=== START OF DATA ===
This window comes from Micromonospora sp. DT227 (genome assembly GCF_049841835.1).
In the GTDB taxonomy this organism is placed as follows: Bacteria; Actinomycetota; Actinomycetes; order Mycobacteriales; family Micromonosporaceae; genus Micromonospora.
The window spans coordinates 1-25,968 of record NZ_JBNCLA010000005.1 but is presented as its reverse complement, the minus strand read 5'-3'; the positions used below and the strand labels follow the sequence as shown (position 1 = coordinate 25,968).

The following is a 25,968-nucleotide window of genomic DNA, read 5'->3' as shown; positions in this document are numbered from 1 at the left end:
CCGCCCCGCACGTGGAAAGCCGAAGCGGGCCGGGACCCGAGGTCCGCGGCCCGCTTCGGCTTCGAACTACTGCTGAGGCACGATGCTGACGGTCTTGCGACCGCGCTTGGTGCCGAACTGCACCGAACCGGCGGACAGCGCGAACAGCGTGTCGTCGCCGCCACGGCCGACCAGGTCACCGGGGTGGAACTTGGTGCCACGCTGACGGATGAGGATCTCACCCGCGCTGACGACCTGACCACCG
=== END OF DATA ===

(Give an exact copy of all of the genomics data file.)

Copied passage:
This window comes from Micromonospora sp. DT227 (genome assembly GCF_049841835.1).
In the GTDB taxonomy this organism is placed as follows: Bacteria; Actinomycetota; Actinomycetes; order Mycobacteriales; family Micromonosporaceae; genus Micromonospora.
The window spans coordinates 1-25,968 of record NZ_JBNCLA010000005.1 but is presented as its reverse complement, the minus strand read 5'-3'; the positions used below and the strand labels follow the sequence as shown (position 1 = coordinate 25,968).

The following is a 25,968-nucleotide window of genomic DNA, read 5'->3' as shown; positions in this document are numbered from 1 at the left end:
CCGCCCCGCACGTGGAAAGCCGAAGCGGGCCGGGACCCGAGGTCCGCGGCCCGCTTCGGCTTCGAACTACTGCTGAGGCACGATGCTGACGGTCTTGCGACCGCGCTTGGTGCCGAACTGCACCGAACCGGCGGACAGCGCGAACAGCGTGTCGTCGCCGCCACGGCCGACCAGGTCACCGGGGTGGAACTTGGTGCCACGCTGACGGATGAGGATCTCACCCGCGCTGACGACCTGACCACCG